June 8, 2012: Wounded children are treated inside a makeshift field hospital in al-Qusayr. The volunteer doctors and nurses in these hospitals face torture and death if they are captured by the regime and work under harsh conditions with few supplies, the majority of which must be smuggled from Lebanon. Despite these odds, the doctors are able to treat more than 100 patients per day.
Overall, I think the majority of the American media was ignoring the situation — especially after the UN’s peace plan fell apart. Anderson Cooper has been an exception. He is probably one of the only people on television who has been willing to cover it on a regular basis. I think reporters have shied away from it because the issues are very complex, it could make the US and other Western governments look bad in an election year, and journalists like Paul Conroy (who compared what had happened in Homs to Srebrenica or Rwanda) have been wounded while reporting. News agencies were scared that it was too high a risk to send reporters into the area. It wasn’t like Egypt or Libya or other places fighting erupted during the Arab Spring, where you could just fly in and do whatever the hell you wanted. If you didn’t have any real contacts before getting in, it was prohibitively expensive because you’d have to sit around in a hotel and try to establish in 30 days or less what should be three or four months’ worth of preparations. The story required a lot more homework than most.
My appearance on Anderson Cooper 360 in June got me more work, and other outlets started covering the uprising. Something clicked, and higher-up editors and producers said to their staffs, “Hey, what the fuck are you doing on Syria, and why aren’t you using this guy’s pictures?”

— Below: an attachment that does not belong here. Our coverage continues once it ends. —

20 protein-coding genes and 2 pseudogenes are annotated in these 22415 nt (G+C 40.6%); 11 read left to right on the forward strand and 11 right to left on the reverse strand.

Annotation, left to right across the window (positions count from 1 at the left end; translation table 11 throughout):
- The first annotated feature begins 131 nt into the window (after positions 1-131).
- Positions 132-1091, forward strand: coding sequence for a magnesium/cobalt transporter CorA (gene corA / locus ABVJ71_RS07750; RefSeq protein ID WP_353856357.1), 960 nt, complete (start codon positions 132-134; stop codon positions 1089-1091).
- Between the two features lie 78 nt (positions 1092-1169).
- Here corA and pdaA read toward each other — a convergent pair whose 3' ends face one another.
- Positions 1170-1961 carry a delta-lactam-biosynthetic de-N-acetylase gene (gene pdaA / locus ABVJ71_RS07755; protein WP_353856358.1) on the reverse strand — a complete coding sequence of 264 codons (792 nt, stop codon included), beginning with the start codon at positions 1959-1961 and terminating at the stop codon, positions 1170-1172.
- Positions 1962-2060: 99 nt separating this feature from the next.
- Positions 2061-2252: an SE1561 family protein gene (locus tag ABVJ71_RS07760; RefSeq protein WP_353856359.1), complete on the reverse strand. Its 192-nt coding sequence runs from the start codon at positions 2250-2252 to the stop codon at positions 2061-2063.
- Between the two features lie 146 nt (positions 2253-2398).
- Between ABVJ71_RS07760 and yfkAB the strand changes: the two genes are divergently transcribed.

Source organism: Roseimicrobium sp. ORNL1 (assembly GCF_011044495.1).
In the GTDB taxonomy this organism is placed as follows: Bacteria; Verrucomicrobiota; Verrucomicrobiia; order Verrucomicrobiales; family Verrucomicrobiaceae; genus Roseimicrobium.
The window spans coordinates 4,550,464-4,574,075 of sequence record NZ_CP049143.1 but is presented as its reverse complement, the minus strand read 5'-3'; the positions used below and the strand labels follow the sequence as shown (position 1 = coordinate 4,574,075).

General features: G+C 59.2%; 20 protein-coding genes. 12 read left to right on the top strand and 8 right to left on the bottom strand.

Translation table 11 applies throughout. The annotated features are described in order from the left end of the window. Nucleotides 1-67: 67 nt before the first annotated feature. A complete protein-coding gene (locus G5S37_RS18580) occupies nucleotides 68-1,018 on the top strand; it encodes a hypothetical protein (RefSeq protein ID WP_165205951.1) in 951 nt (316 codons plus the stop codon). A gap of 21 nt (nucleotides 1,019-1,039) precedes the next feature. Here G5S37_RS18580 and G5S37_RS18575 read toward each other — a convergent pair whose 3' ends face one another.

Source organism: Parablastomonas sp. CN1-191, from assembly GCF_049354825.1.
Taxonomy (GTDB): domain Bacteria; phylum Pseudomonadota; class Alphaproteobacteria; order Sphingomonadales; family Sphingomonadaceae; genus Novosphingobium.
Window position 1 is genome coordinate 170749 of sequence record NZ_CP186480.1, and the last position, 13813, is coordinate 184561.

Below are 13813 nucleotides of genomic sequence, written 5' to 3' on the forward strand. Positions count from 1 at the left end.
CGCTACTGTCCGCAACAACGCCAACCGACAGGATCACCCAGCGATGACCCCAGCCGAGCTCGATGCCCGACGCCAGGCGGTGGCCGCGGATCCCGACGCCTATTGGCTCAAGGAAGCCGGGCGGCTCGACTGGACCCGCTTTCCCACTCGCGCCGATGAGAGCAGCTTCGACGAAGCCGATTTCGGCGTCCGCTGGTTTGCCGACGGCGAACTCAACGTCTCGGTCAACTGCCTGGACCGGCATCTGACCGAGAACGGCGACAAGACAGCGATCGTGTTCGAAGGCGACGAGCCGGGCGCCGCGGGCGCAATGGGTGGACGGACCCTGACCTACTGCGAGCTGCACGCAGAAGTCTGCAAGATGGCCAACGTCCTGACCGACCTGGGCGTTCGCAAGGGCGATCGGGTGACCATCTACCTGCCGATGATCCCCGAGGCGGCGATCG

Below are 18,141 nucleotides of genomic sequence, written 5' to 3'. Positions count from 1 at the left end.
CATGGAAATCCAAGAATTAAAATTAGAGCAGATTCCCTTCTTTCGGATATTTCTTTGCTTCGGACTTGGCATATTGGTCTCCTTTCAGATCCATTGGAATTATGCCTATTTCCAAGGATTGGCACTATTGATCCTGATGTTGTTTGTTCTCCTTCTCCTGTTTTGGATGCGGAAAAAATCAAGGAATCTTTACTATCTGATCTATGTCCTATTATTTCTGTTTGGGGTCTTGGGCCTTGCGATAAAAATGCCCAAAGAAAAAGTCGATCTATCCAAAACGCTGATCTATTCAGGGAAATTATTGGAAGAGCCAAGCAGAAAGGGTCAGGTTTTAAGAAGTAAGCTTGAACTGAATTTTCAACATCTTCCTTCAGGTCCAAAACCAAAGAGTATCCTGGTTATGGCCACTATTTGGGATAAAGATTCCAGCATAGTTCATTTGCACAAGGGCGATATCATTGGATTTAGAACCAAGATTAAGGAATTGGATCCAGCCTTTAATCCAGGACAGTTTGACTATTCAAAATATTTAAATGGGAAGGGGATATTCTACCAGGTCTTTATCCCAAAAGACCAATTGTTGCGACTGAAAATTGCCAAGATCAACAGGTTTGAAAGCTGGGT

October 3, 2012: A young boy killed during a rocket attack on civilians is carried through the streets of Aleppo by his weeping father.
I had gotten some attention for covering a field hospital in al-Qusayr that was supposedly strictly for civilians, but in the chaos of the situation everyone who made it there got some sort of treatment. The Syrian Army had taken the main hospital in the city, so this group of doctors began using a little bombed-out house. One of them, a gastroenterologist trained in Russia who spoke a bit of English, explained the situation to me. The other guy operating had worked as a veterinarian before the uprising, and the rest of the staff was made up of volunteers. Power was supplied by a generator, and their position was known by the Syrian Army, who continued to attack the hospital, which is unquestionably a war crime. In my experience, the Syrian Army considered everyone in the small agricultural village to be an enemy combatant.
FSA members started to dig out bunkers and bomb shelters. One rebel media-center staffer I met had dug his own grave in a cemetery reserved for martyrs. And this was when the UN was still trying to broker a ceasefire. So there weren’t as many jets in the air as there are now, but helicopters, snipers, and other large munitions were still constantly assailing townspeople. It was never-ending.